We are excited to announce the publication of Morningstar’s 2021 Corporate Sustainability Report, which examines the firm’s commitment to building ESG data, research, and tools for all investors and prioritizing principles of sustainability in our workplace and the communities in which we operate.
Morningstar’s mission is to empower investor success. We’ve always believed that investors have the right to know what’s in their portfolios—and we believe that our stakeholders deserve transparency into all relevant aspects of how we conduct business. Thirty-five years in the market has helped us demonstrate the powerful role of data disclosure in delivering reliable and accessible information that supports better decision making. Now, we’re closely tracking the enhanced comparability of sustainability data across firms and industries and helping investors and companies better understand the connections between ESG data and the overall sustainability of business.
In the 2021 Report, we’re focused on conveying how our firm is grappling with some of the biggest challenges in the financial services sector. For example, data security and privacy is a material issue for Morningstar as it is for most financial services firms, which handle sensitive personal information. It has been difficult for investors to understand how to map strong practices to measurable results and the industry lacks consensus on relevant data sets that might reflect reliable systems. So this year, we’re releasing data on notable security incidents, detailing the methodology that underpins our measurement, and reporting our work to protect client data and build resilient products. Issues pertaining to diversity, equity, and inclusion are also material topics for Morningstar; our success relies on our ability to attract and retain talent and we embrace the research that indicates that diversity thrives in a culture of transparency. This year, we’re releasing adjusted and unadjusted pay gap data for our offices around the globe. The firm has work to do in this area; we also believe that regular disclosure and analysis will help us close the gap.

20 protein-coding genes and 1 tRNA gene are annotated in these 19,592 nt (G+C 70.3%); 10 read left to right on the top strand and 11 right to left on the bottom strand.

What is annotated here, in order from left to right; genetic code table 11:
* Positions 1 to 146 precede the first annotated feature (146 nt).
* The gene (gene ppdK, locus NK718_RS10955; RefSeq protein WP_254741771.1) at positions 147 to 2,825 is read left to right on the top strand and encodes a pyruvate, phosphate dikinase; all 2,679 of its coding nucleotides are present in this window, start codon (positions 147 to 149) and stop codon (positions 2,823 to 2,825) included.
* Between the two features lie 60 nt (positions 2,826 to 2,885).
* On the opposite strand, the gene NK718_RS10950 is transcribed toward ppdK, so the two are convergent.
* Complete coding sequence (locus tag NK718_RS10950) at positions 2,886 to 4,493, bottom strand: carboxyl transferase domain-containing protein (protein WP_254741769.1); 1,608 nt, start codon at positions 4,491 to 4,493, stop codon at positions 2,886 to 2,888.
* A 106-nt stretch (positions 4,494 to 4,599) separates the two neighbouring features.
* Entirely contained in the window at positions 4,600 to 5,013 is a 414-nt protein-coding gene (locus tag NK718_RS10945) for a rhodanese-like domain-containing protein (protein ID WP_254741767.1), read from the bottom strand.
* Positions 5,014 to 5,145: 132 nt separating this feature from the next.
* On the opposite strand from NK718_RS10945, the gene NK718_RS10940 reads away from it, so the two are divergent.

We’re reorienting our business around future-focused opportunities, including climate and impact-related partnerships. In August, we joined the United Nations Global Compact, supporting its 10 principles and setting a course to evaluate the impact of our business with respect to five UN Sustainable Development Goals that are particularly relevant to the work that we do. In September, we became a founding member of the Net Zero Financial Service Providers Alliance. Limiting temperature increase requires a whole economy in transition and we’re committed to reaching net zero emissions before or by 2050, while achieving interim milestones along the way. The path forward isn’t clear: We know that the energy, policy, technology and market backdrop will shift in the next 20 years.
This year, we’re also releasing a Sustainability Accounting Standards Board-aligned report. This report discloses standardized data across the professional and commercial services industry; it allows readers to compare our performance with peers and is illustrative of the kind of consistent frameworks that are helping investors make well-informed decisions.
Within the financial services industry, expectations—and skepticism—are high. The landscape is rapidly evolving. As CEO Kunal Kapoor, and Sustainalytics Founder, Michael Jantzi wrote in this year’s report: We expect our colleagues and stakeholders to hold us to high standards in the years ahead. We intend to build a company that supports investors for the long term in a way that we hope leads to a more just and sustainable world.